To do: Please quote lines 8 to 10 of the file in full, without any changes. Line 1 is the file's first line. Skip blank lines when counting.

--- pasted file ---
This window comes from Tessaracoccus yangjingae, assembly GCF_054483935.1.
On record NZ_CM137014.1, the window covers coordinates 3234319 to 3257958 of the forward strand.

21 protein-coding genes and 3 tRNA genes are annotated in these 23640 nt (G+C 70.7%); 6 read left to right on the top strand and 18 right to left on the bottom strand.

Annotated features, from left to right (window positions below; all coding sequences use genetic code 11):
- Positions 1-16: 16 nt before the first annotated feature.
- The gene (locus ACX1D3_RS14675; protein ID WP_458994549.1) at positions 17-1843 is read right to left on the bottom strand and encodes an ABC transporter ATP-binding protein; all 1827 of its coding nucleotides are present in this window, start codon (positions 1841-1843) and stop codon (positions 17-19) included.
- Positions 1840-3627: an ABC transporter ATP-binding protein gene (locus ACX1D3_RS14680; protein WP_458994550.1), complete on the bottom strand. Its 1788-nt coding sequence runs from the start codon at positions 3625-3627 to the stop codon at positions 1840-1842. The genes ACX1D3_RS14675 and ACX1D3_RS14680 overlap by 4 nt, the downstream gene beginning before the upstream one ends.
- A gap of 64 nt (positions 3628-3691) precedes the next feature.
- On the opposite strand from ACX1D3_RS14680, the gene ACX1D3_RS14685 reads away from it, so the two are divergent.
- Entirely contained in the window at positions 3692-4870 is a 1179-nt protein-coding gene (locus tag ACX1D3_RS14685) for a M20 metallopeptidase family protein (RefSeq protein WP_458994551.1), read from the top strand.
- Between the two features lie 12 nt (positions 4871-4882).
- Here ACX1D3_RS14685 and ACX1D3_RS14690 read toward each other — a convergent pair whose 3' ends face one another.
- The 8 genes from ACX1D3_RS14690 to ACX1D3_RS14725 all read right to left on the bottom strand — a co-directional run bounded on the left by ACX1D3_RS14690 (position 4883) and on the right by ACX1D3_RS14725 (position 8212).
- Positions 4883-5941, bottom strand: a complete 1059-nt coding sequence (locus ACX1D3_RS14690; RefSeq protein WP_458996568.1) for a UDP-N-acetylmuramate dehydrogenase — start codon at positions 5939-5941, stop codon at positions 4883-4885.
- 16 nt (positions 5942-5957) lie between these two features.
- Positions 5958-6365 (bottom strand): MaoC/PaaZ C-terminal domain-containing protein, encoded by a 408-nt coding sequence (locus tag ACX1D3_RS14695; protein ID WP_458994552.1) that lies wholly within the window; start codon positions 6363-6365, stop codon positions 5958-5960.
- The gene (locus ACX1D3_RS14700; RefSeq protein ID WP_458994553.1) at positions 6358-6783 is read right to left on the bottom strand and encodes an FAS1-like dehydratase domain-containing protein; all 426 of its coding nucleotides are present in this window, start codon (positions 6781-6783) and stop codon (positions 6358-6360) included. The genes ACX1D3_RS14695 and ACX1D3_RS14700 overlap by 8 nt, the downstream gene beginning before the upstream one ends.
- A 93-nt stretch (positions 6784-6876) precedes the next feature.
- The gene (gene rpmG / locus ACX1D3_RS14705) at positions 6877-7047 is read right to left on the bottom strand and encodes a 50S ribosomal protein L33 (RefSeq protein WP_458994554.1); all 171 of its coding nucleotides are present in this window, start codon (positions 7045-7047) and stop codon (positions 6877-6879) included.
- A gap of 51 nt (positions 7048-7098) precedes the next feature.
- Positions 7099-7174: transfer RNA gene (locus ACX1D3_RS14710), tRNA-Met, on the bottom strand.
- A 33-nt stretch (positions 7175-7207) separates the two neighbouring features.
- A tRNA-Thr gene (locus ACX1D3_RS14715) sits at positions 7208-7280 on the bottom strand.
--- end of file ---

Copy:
- A gap of 64 nt (positions 3628-3691) precedes the next feature.
- On the opposite strand from ACX1D3_RS14680, the gene ACX1D3_RS14685 reads away from it, so the two are divergent.
- Entirely contained in the window at positions 3692-4870 is a 1179-nt protein-coding gene (locus tag ACX1D3_RS14685) for a M20 metallopeptidase family protein (RefSeq protein WP_458994551.1), read from the top strand.